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Re: Unusual observations on Raja's orchestration

Post  ravinat on Wed Sep 09, 2015 3:57 pm

The unique aspect of Raja that leaves me awestruck  is how he does the blending between multiple musical systems. CSR used to call it as harmonizing CCM. There is nobody who has done this better than him before and after him.

I can go on to explain harmony in all its nuts and bolts - but for Raja, it is like breathing. You do not talk about breathing all the time Very Happy It is so boring!

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Re: Unusual observations on Raja's orchestration

Post  Drunkenmunk on Wed Sep 09, 2015 4:34 pm

Aah much thanks Smile I guess I can keep bothering you here or on Twitter now that you're there Razz I'll look up your old blogposts on this too.

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Re: Unusual observations on Raja's orchestration

Post  ravinat on Wed Sep 09, 2015 7:15 pm

Drunkenmunk wrote:Aah much thanks Smile I guess I can keep bothering you here or on Twitter now that you're there Razz I'll look up your old blogposts on this too.

These type of questions are best asked here. It may benefit the community. Also, when I respond, it may provide Raja a chance to laugh at my knowledge Very Happy

Twitter is best used to poke me. Most of my answers will break that 200 letter limit!

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Re: Unusual observations on Raja's orchestration

Post  Drunkenmunk on Fri Sep 11, 2015 5:16 pm

Ok one question.

This song, Vaai Thiravaai from Nee Thodumbodhu



Interlude 2. The portion from 2:36 to 2:47. That is a fugue right? Guitar plays on. What sounds like keyboard-synth (?) plays a counterpoint to the guitar and the flute imitates that. All this while, a bassline, unrelated to the guitar and its counterpoint melody plays beneath the surface. Staggering arrangement!!

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Re: Unusual observations on Raja's orchestration

Post  ravinat on Fri Sep 11, 2015 9:22 pm

Drunkenmunk wrote:Ok one question.

This song, Vaai Thiravaai from Nee Thodumbodhu



Interlude 2. The portion from 2:36 to 2:47. That is a fugue right? Guitar plays on. What sounds like keyboard-synth (?) plays a counterpoint to the guitar and the flute imitates that. All this while, a bassline, unrelated to the guitar and its counterpoint melody plays beneath the surface. Staggering arrangement!!

DM


   You got the idea almost with one exception. It is a fugue arrangement, but you cannot determine that it is fugue within the interval you have mentioned here. You need to consider 2:28 to 2:47. The melody that gets played on the guitar alone between 2:28 and 2:36 is equally important. This is the original. As you can hear, the original melody is a simple one. The 2:36 to 2:47 is the imitation of the same melody with the flute playing counter to the guitar. The guitar is also not exactly repeating the original melody, but playing it at a half note higher than the original and the melody slightly altered. Together it is perfect fugue.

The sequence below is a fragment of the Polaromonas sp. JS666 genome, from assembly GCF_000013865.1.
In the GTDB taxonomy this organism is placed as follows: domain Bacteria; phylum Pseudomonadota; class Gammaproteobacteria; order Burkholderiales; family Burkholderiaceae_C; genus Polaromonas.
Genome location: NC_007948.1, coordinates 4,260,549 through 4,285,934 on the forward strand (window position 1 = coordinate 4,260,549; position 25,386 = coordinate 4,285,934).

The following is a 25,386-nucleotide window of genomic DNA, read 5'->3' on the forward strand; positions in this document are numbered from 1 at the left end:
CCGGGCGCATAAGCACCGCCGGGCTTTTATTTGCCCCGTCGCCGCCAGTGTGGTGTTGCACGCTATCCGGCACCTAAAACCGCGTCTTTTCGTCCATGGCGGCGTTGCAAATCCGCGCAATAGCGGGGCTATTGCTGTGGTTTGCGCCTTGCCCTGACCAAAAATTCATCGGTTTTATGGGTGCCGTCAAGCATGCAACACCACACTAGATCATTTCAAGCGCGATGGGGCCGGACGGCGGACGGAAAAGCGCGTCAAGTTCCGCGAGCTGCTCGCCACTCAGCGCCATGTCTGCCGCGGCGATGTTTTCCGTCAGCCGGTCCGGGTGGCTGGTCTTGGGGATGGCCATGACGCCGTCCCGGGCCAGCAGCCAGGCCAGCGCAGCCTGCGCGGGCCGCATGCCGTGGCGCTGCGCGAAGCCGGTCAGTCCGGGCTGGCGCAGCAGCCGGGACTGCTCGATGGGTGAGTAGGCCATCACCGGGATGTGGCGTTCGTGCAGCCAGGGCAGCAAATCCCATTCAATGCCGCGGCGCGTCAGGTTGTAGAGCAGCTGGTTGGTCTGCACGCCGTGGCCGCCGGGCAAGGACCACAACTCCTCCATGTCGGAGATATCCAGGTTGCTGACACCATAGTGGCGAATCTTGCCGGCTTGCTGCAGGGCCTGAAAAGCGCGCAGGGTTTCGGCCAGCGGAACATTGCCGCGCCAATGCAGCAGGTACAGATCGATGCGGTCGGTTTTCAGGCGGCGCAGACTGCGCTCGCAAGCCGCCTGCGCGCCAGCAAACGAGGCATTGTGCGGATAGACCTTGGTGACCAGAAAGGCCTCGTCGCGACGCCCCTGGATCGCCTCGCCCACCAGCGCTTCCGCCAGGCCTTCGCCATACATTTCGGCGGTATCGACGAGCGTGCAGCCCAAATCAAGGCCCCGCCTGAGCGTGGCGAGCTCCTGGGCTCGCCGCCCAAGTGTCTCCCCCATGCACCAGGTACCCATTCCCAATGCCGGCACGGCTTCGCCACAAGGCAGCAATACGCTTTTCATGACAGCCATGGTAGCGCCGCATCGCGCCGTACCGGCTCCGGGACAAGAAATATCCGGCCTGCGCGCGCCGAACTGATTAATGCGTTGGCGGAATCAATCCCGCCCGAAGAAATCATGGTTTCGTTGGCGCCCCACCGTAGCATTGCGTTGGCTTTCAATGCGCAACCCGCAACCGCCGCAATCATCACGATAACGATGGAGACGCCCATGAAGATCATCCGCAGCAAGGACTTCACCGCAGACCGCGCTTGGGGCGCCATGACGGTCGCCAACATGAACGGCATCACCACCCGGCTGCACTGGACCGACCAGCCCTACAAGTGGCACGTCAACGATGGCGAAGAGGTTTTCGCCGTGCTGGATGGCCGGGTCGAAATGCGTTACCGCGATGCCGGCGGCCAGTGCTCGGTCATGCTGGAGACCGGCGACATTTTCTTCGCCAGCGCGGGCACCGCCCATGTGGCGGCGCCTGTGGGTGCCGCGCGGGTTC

You will also notice that between 2:19 and 2:28, it is a simple call and response between the guitar and the sitar.  You will notice that the basic melody Raja has decided to play with starts with 2:19 itself.

  This is vintage Raja. Try to box him and the largest container is not enough Very Happy

  I have never heard this song. Thanks for sharing. Is there a better version? The song appears to be digitized from an audio tape. I can even decipher the tape's unsteady rotation!

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Re: Unusual observations on Raja's orchestration

Post  Drunkenmunk on Sat Sep 12, 2015 9:23 am

ravinat wrote:
DM

   You got the idea almost with one exception. It is a fugue arrangement, but you cannot determine that it is fugue within the interval you have mentioned here. You need to consider 2:28 to 2:47. The melody that gets played on the guitar alone between 2:28 and 2:36 is equally important. This is the original. As you can hear, the original melody is a simple one. The 2:36 to 2:47 is the imitation of the same melody with the flute playing counter to the guitar. The guitar is also not exactly repeating the original melody, but playing it at a half note higher than the original and the melody slightly altered. Together it is perfect fugue.

  You will also notice that between 2:19 and 2:28, it is a simple call and response between the guitar and the sitar.  You will notice that the basic melody Raja has decided to play with starts with 2:19 itself.

  This is vintage Raja. Try to box him and the largest container is not enough Very Happy

  I have never heard this song. Thanks for sharing. Is there a better version? The song appears to be digitized from an audio tape. I can even decipher the tape's unsteady rotation!

Thank you! Your explanation clears it even more Smile

You can try this video version for a better audio. Rajsmed works on the audio a bit before uploading. He is one uploader with a lot of dedication:



Did not share this initially since the picturization is kind of cringeworthy. But even here, the audio has a grainy sound in the charanam.

I have a better audio than what I uploaded on YT (the version I first shared was my upload. The video uploader Rajsmed loved the song and decided to upload the video). That audio is better than both uploads but the tape's unsteady rotation kind of remains in the charanam. If you can PM me your email id, I shall be glad to share the audio version with you.

PS: The same film has this excellent song too:



Discovered this through a sondcloud link (is a twitter favorite among mafia, mainly our Suresh) and uploaded it on YT and in the process discovered Vaai Thiravaai more than a yr back Smile Both songs are now all time favorites and regular fixtures in my audio playlist on laptop, mobile.